The Last Gospel
By Jonathan M. Maloney.
The last enemy shall be hidden
for it has the power to deceive even itself.
…Evil is associated with darkness, because it, like darkness, is feared. As we as children and as our ancient descendants first learned to fear the dark, we have put all that we have feared within it, to keep it from our sight. With the creation of fire, that demarcation became all the more obvious, as even our most primitive ancestors associated it with safety, and faced with the prospect of light or darkness, we always turned towards the former. As a result, we never grew past our dread of darkness, we have failed to realise it is merely the opposite of light, and that by themselves, neither light nor darkness have any moral association whatsoever.
In putting all we fear into the darkness, we blind ourselves to it. And as we no longer see it, we close the door of our mind to it. We do not question it, and we fail to attempt to understand it further. We thus shall never realise that perhaps we are wrong – how can we have a revelation of that which we cannot or refuse to even see?
But eventually, we may learn through the most awful of means that we were wrong to put our fear in such a place, with all the rest that we hold in dread. For there, in that place which exists but we refuse to contemplate, it feeds upon itself, and upon others, and grows, and swells, into something vast and terrible. And it will resent this unwanted majesty, and it will not forget those who forced it upon them…
It was a Tuesday.
The bedroom was quiet, like so many are when the sun is just beginning its slow ascent into the great blue sky. Drawn curtains kept the worst of the bright, helpful blaze from disturbing the inhabitants, and muffled the outdoor sounds along with it – single cars cruising along the street, the rise and fall of their engine marking their coming and going. Birds greeting the burning sun, proclaiming in loud voices that they once again survived the pitch black night. A barking dog down the street, greeting the postman and sending them fleeing. But the sound from the room itself, the focus of the occasion, was muted. There were but two people, breathing quietly, soft, gentle sounds of air passing in and out, slowly and peacefully. It somehow added to the stillness, a moment before other moments, a clarity that could only be achieved by the knowledge that there was, in fact, something there, that this was a happening thing, rather than a single frame taken, a snapshot of a life rather than the actuality of one existing. Two people, sprawled and yet close, asleep and comfortable, that peculiar peacefulness brought about by sleeping next to the one you love.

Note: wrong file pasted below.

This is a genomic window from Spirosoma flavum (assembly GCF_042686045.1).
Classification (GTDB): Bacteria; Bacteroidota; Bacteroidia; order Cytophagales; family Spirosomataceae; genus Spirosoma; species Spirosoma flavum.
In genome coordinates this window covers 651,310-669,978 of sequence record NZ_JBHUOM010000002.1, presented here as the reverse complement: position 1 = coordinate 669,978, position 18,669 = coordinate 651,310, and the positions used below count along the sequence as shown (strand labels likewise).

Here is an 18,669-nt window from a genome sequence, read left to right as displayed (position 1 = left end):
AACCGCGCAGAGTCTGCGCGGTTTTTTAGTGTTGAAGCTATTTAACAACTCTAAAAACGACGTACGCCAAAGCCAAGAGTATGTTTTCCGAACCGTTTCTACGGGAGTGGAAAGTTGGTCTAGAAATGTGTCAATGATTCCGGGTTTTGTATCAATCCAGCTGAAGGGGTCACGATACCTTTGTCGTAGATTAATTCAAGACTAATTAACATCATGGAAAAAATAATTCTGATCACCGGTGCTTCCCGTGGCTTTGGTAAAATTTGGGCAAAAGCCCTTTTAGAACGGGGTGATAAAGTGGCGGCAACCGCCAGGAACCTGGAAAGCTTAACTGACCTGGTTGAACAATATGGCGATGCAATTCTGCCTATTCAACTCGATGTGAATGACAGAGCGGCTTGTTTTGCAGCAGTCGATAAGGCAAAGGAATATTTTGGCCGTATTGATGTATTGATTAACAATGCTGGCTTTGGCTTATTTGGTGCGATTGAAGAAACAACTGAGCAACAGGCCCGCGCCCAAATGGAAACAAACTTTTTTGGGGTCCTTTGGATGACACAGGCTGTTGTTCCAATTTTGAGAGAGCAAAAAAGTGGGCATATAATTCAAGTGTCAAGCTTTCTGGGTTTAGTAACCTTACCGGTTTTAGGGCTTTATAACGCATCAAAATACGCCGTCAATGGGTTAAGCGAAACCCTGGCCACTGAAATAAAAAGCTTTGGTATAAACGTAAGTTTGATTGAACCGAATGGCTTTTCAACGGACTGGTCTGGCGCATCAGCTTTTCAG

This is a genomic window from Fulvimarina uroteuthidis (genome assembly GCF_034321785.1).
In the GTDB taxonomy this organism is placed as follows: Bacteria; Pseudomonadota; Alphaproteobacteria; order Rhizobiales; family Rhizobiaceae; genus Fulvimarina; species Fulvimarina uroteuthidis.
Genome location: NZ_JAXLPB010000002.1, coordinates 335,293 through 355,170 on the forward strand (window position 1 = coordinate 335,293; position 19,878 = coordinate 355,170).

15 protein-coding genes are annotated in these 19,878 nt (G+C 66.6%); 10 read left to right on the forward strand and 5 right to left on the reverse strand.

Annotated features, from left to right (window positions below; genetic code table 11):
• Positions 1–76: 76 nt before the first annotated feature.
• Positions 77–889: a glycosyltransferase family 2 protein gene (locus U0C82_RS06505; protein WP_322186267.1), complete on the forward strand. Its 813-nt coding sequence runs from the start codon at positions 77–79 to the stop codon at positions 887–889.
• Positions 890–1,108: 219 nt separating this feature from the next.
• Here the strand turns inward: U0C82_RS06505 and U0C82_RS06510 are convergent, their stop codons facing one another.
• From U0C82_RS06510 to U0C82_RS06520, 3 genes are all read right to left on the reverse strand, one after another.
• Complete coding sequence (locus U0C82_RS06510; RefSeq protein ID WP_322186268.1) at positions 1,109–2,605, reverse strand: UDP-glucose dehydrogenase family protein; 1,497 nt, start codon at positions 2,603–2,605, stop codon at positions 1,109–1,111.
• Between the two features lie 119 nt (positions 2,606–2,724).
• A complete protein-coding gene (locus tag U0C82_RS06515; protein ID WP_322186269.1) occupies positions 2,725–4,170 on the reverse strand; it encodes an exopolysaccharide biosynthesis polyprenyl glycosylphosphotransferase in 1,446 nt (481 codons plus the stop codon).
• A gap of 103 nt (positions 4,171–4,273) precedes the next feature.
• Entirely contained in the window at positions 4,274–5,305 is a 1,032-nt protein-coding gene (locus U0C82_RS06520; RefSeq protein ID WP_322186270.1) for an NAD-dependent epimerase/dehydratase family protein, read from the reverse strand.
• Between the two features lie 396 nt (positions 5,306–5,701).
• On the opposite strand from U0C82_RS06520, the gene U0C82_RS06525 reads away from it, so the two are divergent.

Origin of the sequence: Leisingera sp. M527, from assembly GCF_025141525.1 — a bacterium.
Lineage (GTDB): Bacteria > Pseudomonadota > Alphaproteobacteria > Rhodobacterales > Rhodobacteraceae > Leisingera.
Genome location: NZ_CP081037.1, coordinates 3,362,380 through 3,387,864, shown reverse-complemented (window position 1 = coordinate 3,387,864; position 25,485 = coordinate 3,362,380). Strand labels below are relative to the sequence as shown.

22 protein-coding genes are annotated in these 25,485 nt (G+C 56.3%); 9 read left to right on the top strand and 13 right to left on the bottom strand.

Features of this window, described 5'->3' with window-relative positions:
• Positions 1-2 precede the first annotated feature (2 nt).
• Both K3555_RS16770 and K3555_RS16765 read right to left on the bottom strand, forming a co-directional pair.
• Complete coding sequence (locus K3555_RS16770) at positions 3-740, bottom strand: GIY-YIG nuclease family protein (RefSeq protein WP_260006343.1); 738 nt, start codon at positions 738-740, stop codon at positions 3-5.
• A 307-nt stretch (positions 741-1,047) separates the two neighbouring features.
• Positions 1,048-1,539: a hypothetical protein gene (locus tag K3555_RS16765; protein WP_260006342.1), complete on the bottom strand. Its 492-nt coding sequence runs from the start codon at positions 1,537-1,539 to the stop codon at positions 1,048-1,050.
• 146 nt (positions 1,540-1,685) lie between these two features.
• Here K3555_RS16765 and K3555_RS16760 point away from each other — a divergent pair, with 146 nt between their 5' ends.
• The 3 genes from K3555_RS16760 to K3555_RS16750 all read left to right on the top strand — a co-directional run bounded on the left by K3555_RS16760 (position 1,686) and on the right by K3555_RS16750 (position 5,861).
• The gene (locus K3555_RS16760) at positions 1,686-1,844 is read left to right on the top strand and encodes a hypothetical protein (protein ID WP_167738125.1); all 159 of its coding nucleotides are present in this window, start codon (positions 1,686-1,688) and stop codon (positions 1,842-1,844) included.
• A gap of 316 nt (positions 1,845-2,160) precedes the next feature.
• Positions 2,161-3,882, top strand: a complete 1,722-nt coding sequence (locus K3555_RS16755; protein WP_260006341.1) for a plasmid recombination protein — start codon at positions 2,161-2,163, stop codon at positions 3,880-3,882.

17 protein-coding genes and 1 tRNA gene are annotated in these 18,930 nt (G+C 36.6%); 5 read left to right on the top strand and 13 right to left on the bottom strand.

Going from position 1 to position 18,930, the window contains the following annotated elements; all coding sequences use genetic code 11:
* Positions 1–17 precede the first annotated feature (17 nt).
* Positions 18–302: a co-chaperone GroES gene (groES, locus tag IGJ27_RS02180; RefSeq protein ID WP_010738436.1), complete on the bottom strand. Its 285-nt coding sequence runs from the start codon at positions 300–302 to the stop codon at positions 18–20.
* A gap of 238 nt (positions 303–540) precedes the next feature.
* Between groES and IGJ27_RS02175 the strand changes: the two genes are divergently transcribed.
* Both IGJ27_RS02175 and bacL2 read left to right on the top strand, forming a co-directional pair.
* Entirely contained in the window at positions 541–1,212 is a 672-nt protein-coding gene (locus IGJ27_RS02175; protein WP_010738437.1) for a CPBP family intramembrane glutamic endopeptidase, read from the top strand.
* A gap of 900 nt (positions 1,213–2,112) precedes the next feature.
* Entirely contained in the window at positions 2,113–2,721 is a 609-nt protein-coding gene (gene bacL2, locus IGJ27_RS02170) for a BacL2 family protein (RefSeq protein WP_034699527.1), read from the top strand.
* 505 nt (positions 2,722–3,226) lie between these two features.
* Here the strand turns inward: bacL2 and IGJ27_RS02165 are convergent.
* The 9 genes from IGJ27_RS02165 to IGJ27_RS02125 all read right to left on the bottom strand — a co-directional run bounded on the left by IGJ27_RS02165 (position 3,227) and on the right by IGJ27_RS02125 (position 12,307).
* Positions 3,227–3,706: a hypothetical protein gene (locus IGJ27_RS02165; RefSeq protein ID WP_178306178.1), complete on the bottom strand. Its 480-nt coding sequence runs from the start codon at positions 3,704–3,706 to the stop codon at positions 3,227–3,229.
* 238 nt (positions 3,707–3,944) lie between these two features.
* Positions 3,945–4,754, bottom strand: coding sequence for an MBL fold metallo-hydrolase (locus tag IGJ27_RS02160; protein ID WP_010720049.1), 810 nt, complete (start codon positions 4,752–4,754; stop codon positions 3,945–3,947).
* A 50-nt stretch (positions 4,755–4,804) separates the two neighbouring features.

Naturally, such things could not last forever.
The clock set beside the bed hovered on 6:29 AM, as though waiting, building itself up to the crescendo that awaited it. It lurked, loaded with electric mischief, holding its breath until, at the very instant that it flicked its digital display to 6.30 AM, it began to shriek, a cacophonic gleeful cry that shattered the murmuring peace, replacing it with those few brief, terrible moments where the mind, disjointed and caught still between the world of dreams and the real world, struggles to align itself to the correct reality. Under the screaming din, it was made all the more difficult. Subconscious questions swam through the still waking mind – ‘where am I?’ ‘Where is here?’ Or even more simply, just the singular syllable of ‘why?’ which was usually expressed in a puzzled snort or grunt.
A hand reached out and slapped aimlessly at the bedside table, searching blindly for the creator of the terrible discordancy, finally pressing the button that set its wail to silence, a stillness that lacked the peace of before, but instead seemed to ring with the after echo of the electronic wail.
A man sighed. It was his hand that had hit the alarm, and he spoke quietly now, one hand covering his eyes which had not yet adjusted to the light, as though to himself. ‘We’ve got to find a way to turn that thing down.’
There was a murmur of a chuckle beside him, a woman’s voice, sounding amused and muffled with sleep. ‘If you did that, then she wouldn’t hear it... and you know how sad that would make her. As it is,’ and at this she started to yawn, her words coming out stretched and slow in the midst of it, ‘I think I hear a certain princess storming the hallway towards us...’